9pm, Sky Atlantic

A five-part dramatisation of the disaster at the Chernobyl Nuclear Power Plant in the Soviet Ukraine in April 1986 will not appeal to everyone. But if you have the chance to see Chernobyl, an extraordinary co-production between HBO and Sky, I would urge you to watch. Written by Craig Mazin and directed by Johan Renck, it’s one of the great TV series of the year, harrowing, haunting and human in equal measure.

It begins with a sombre framing sequence, set in 1988, precisely two years after the explosion. In his modest flat, a man we will come to know as Valery Legaslov (Jared Harris) sits over a tape recorder, completing his final account of the catastrophe, and the truths he learned about the lies, politics, totalitarian bureaucracy and passing-the-buck that fuelled it.

From here, we flip back to the night of the calamity, to see that cycle of denial begin in the control room of the plant itself, even as the reactor core explodes. There’s an awful sequence pitched somewhere between George Orwell and Monty Python as the shift supervisor stubbornly refuses to accept what has happened – chiefly so he doesn’t have to tell his superiors – even as witnesses come to him, their skin already burning. In the neighbouring town of Pripyat, some of its 49,000 inhabitants line the streets to watch the strange towering fire dancing palely on the horizon, marvelling at its beautiful colours, unaware the gates of hell have opened. Meanwhile their children play among the first of the ashy debris, falling softly as snow.

It seems beside the point, but in moments like this, Chernobyl, with its spacey brutalist architecture and retro Soviet postcard design, looks fantastic. At the same time, it doesn’t shy from detailing the precise effects of radiation on the human body. In this, it is not as instantly, bluntly and unremittingly shocking as Britain’s two great speculative docu-dramas on the impact of nuclear attack – The War Game, from 1965, and Threads, from 1984 – but it is similarly affecting, because, of course, rather than positing nightmarishly plausible what-ifs like those, it reminds us: this happened. And, in countless ways, is still happening.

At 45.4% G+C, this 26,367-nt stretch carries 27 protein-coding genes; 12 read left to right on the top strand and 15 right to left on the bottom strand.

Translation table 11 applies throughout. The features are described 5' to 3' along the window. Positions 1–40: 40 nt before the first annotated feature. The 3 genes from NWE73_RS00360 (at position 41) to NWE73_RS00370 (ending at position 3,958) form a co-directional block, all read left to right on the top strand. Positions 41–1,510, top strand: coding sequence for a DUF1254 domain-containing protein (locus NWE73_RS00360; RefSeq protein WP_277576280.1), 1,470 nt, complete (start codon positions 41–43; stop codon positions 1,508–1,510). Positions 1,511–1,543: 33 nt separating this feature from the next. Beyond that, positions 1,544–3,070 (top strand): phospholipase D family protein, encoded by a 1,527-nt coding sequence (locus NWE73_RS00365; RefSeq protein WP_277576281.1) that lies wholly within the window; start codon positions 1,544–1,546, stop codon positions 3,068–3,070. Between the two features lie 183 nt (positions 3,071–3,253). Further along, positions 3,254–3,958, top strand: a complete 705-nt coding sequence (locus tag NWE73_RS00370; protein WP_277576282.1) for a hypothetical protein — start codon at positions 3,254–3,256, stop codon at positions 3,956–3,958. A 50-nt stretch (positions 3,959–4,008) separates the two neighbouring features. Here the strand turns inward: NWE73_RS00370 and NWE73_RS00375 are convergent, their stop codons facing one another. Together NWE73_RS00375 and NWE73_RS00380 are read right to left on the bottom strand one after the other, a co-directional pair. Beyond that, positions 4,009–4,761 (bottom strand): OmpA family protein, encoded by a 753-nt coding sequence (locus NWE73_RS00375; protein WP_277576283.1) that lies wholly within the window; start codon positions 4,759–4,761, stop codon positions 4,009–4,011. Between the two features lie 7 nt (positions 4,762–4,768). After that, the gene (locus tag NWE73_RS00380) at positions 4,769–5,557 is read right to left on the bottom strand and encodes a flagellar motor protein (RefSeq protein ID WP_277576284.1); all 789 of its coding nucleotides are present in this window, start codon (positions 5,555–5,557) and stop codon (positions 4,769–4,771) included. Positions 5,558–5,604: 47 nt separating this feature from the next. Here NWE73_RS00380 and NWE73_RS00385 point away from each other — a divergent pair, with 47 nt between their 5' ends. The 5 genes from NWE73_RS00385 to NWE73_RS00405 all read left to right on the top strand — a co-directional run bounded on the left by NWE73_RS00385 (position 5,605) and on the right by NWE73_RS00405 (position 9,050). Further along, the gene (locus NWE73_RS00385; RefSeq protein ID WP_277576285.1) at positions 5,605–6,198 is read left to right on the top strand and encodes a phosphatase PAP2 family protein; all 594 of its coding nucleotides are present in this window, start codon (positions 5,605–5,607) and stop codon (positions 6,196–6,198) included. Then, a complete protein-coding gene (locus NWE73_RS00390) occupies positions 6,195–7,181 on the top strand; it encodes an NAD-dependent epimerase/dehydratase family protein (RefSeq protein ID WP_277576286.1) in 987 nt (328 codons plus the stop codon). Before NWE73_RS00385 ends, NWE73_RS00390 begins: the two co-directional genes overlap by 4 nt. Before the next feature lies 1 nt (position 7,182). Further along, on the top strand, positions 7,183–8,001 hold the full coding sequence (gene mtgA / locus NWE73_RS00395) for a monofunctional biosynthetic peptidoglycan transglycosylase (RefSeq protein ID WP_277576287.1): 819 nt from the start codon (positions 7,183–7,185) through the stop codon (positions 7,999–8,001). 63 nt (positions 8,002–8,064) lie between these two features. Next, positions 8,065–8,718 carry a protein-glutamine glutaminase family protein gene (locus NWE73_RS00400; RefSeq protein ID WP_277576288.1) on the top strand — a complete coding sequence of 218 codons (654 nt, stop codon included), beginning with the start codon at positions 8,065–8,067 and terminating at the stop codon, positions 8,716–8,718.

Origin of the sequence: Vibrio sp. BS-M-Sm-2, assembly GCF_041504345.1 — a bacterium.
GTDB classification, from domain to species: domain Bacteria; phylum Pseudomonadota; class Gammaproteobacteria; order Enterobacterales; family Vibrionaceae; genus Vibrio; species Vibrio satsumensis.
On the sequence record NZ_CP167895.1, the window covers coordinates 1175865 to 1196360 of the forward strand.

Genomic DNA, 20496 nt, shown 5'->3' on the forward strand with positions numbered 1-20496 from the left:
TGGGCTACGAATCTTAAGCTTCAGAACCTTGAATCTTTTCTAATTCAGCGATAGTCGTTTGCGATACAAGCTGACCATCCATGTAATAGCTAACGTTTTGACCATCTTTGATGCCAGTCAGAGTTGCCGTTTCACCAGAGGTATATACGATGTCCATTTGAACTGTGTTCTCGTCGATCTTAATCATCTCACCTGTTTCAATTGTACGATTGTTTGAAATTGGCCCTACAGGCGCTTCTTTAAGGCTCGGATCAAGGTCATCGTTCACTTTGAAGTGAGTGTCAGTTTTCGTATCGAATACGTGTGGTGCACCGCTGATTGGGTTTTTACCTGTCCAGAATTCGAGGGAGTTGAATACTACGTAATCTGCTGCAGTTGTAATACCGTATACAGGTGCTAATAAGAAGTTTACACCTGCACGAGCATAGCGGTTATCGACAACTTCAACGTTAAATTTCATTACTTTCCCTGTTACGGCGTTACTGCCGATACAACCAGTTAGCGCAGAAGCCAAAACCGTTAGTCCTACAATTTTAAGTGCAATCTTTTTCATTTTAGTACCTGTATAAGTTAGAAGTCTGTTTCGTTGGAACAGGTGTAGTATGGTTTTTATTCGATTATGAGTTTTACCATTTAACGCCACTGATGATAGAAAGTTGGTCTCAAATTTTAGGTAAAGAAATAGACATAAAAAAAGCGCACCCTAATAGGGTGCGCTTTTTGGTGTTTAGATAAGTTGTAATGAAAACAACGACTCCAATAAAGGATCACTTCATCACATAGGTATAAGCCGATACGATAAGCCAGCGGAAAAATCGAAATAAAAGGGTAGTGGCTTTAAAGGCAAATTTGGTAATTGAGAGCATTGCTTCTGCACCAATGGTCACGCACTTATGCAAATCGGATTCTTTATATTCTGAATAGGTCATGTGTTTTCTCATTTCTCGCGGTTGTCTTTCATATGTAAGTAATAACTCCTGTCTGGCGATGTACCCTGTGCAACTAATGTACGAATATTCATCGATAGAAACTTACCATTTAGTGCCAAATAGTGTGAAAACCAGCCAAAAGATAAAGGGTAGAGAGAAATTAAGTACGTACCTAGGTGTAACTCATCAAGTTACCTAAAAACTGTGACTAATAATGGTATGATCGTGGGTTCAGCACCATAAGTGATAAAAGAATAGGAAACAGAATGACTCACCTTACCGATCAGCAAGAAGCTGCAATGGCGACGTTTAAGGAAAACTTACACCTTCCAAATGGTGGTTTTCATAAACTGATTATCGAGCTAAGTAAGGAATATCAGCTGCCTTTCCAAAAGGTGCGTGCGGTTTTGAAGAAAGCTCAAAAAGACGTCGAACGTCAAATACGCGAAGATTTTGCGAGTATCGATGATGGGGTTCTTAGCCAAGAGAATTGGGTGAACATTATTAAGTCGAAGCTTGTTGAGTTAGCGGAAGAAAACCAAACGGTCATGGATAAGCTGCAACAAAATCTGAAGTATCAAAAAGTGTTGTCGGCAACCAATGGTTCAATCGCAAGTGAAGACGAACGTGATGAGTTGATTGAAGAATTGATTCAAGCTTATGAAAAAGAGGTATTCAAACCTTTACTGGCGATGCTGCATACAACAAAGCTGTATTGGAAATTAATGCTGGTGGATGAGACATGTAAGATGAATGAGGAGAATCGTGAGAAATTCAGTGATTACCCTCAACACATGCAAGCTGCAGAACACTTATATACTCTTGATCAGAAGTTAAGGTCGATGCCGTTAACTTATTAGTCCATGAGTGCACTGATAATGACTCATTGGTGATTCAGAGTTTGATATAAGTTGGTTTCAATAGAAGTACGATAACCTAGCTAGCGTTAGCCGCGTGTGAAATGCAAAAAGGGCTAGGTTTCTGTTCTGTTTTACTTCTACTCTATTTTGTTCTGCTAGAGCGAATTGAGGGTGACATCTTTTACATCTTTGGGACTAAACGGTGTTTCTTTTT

The series lays out how by following the work of Legaslov, an Atomic scientist who was called in to investigate the disaster on the ground, working under Soviet Deputy Prime Minister Boris Shcherbina (Stellan Skarsgard). A bullheaded veteran, Shcherbina is initially skeptical of Legaslov’s horrified fears, but as the truth becomes self-evident, the two form an uneasy alliance, aided by a nuclear physicist, Ulana Khomyuk (Emily Watson).

The latter is a character created for the series, representing a number of real scientists. As ever in the endlessly debatable genre of the fact-based drama, events have been condensed and composites created. And yet, handling its subject with serious care, Chernobyl exemplifies the power of this form to educate and give audiences pause to think, while not shirking the obligations it must also fulfil as drama, in order to keep as wide an audience as possible watching.

“Entertaining” is not the word, but the series is hypnotically compelling. It depicts incredible acts of bravery and sacrifice – and villainy – yet avoids the potential disaster movie pitfalls. Rather than histrionics and heroics, it is notable for a certain quietness, personified by Harris, one of the most routinely undervalued actors of his generation, and exceptional here. At the same time, the opening episodes generated a tension that pinned me into my chair.

Indeed, it’s hard to say whether the series will have more impact on viewers too young to remember Chernobyl, or those who will increasingly recall exactly what it was like back then, even here, watching the news, watching the weather reports, watching the rain clouds moving westward over Europe.



Line Of Duty

9pm, BBC One